RT Journal Article
SR Electronic
T1 The covariance perceptron: A new paradigm for classification and processing of time series in recurrent neuronal networks
JF bioRxiv
FD Cold Spring Harbor Laboratory
SP 562546
DO 10.1101/562546
A1 Gilson, M
A1 Dahmen, D
A1 Moreno-Bote, R
A1 Insabato, A
A1 Helias, M
YR 2019
UL http://biorxiv.org/content/early/2019/06/26/562546.abstract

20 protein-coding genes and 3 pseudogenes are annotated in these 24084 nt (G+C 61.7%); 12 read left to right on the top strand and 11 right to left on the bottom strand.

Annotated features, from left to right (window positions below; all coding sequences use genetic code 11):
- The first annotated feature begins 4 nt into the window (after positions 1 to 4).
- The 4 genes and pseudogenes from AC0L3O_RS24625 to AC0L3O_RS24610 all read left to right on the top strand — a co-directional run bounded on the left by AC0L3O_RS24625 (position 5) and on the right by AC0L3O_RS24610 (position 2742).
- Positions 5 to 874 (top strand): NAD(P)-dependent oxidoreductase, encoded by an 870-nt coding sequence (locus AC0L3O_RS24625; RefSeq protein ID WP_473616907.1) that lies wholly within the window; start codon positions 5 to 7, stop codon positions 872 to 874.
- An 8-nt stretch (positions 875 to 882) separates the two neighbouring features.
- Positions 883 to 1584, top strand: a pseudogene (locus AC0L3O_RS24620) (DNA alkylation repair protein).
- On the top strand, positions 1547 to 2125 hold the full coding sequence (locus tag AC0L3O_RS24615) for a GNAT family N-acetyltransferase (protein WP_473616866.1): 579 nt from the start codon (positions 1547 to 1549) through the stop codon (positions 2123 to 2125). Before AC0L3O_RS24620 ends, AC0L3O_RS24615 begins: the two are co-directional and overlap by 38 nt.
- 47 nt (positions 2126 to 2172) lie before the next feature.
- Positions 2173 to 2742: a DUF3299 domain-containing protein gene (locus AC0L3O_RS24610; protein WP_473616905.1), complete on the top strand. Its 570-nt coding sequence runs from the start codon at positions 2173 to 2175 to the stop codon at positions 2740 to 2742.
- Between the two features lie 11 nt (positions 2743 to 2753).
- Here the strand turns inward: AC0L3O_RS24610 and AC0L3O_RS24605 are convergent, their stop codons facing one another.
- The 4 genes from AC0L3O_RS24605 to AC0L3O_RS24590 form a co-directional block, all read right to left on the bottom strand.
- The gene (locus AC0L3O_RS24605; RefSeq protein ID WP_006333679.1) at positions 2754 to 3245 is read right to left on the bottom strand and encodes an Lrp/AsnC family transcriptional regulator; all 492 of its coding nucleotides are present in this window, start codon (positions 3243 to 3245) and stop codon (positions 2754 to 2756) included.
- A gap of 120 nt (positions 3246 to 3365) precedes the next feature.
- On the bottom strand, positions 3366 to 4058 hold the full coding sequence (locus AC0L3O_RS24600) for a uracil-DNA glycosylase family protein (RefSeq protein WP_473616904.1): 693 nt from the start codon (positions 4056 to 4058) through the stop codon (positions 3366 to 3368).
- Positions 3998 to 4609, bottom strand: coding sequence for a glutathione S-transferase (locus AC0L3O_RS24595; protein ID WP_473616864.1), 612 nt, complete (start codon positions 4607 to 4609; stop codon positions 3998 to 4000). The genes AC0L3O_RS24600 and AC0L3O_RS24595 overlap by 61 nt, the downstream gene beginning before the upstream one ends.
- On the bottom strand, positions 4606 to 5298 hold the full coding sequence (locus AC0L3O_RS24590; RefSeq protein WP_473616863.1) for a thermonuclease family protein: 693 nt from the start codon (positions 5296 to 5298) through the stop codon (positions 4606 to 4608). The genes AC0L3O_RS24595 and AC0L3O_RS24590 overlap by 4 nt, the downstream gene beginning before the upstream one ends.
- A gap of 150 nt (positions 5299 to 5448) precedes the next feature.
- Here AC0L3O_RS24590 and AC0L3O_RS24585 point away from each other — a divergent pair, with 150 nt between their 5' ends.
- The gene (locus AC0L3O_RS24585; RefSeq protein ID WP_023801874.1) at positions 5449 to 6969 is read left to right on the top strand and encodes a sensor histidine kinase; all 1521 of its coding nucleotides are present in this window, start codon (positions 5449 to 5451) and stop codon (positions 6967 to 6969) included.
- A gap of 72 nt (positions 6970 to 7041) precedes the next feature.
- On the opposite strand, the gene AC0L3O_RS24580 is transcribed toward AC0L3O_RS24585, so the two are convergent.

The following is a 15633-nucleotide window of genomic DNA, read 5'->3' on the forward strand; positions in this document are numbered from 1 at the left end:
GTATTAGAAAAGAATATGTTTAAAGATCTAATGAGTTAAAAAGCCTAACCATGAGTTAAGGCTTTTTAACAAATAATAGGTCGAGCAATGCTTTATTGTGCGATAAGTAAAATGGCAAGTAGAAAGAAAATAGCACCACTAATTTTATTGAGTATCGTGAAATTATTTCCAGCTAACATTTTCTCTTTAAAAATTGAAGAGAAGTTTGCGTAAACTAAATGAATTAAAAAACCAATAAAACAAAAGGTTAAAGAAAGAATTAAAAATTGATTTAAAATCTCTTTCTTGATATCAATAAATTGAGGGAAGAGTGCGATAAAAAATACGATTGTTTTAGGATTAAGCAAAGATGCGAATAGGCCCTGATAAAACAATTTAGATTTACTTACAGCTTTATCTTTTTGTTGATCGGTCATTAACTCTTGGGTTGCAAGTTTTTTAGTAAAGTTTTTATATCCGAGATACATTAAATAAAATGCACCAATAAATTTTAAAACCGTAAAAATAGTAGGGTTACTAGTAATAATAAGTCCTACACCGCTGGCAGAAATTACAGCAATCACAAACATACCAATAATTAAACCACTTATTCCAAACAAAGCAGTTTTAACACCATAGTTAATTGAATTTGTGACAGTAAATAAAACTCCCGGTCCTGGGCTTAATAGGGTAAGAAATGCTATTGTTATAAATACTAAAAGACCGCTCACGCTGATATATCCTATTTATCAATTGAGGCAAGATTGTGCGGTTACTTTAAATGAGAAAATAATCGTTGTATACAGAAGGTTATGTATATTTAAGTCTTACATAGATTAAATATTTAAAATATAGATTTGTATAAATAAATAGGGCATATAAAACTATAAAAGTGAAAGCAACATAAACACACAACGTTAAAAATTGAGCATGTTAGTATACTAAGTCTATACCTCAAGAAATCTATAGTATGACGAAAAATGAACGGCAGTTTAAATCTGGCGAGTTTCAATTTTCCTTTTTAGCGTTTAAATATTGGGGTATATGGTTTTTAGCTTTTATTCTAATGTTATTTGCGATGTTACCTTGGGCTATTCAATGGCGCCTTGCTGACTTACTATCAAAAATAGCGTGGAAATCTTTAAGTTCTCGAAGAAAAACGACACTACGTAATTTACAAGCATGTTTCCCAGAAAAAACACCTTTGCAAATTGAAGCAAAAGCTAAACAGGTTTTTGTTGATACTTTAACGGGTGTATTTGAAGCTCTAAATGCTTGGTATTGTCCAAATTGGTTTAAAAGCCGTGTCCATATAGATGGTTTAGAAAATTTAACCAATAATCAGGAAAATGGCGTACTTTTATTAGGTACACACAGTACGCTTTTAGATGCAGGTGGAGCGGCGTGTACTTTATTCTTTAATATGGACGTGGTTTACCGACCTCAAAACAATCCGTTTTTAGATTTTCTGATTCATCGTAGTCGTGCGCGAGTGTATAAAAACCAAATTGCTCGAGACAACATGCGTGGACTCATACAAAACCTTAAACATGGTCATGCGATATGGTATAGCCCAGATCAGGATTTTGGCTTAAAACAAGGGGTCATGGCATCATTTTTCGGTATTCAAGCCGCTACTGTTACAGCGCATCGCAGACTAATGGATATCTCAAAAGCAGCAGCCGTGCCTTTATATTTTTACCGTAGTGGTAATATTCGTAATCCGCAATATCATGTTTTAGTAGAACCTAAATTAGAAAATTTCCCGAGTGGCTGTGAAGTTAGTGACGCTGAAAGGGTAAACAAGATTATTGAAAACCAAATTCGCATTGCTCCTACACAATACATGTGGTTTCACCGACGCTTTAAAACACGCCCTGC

AB Learning in neuronal networks has developed in many directions, from image recognition and speech processing to data analysis in general. Most theories that rely on gradient descents tune the connection weights to map a set of input signals to a set of activity levels in the output of the network, thereby focusing on the first-order statistics of the network activity. Fluctuations around the desired activity level constitute noise in this view. Here we propose a conceptual change of perspective by employing temporal variability to represent the information to be learned, rather than merely being the noise that corrupts the mean signal. The new paradigm tunes both afferent and recurrent weights in a network to shape the input-output mapping for covariances, the second-order statistics of the fluctuating activity. When including time lags, covariance patterns define a natural metric for time series that capture their propagating nature. Notably, this viewpoint differs from recent studies that focused on noise correlation and (de)coding, because the activity variability here is the basis for stimulus-related information to be learned by neurons. We develop the theory for classification of time series based on their spatio-temporal covariances, which reflect dynamical properties. Closed-form expressions reveal identical pattern capacity in a binary classification task compared to the ordinary perceptron. The information density, however, exceeds the classical counterpart by a factor equal to the number of input neurons. We finally demonstrate the crucial importance of recurrent connectivity for transforming spatio-temporal covariances to spatial covariances.